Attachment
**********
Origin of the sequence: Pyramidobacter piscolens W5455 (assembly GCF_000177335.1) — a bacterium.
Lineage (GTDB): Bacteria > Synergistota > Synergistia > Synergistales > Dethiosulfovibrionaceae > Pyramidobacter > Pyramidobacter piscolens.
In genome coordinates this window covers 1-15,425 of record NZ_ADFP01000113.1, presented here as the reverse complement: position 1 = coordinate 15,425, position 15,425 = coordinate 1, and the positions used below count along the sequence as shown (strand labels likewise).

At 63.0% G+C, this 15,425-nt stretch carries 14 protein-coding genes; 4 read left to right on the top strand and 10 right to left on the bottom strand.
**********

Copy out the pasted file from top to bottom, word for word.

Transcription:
Origin of the sequence: Pyramidobacter piscolens W5455 (assembly GCF_000177335.1) — a bacterium.
Lineage (GTDB): Bacteria > Synergistota > Synergistia > Synergistales > Dethiosulfovibrionaceae > Pyramidobacter > Pyramidobacter piscolens.
In genome coordinates this window covers 1-15,425 of record NZ_ADFP01000113.1, presented here as the reverse complement: position 1 = coordinate 15,425, position 15,425 = coordinate 1, and the positions used below count along the sequence as shown (strand labels likewise).

At 63.0% G+C, this 15,425-nt stretch carries 14 protein-coding genes; 4 read left to right on the top strand and 10 right to left on the bottom strand.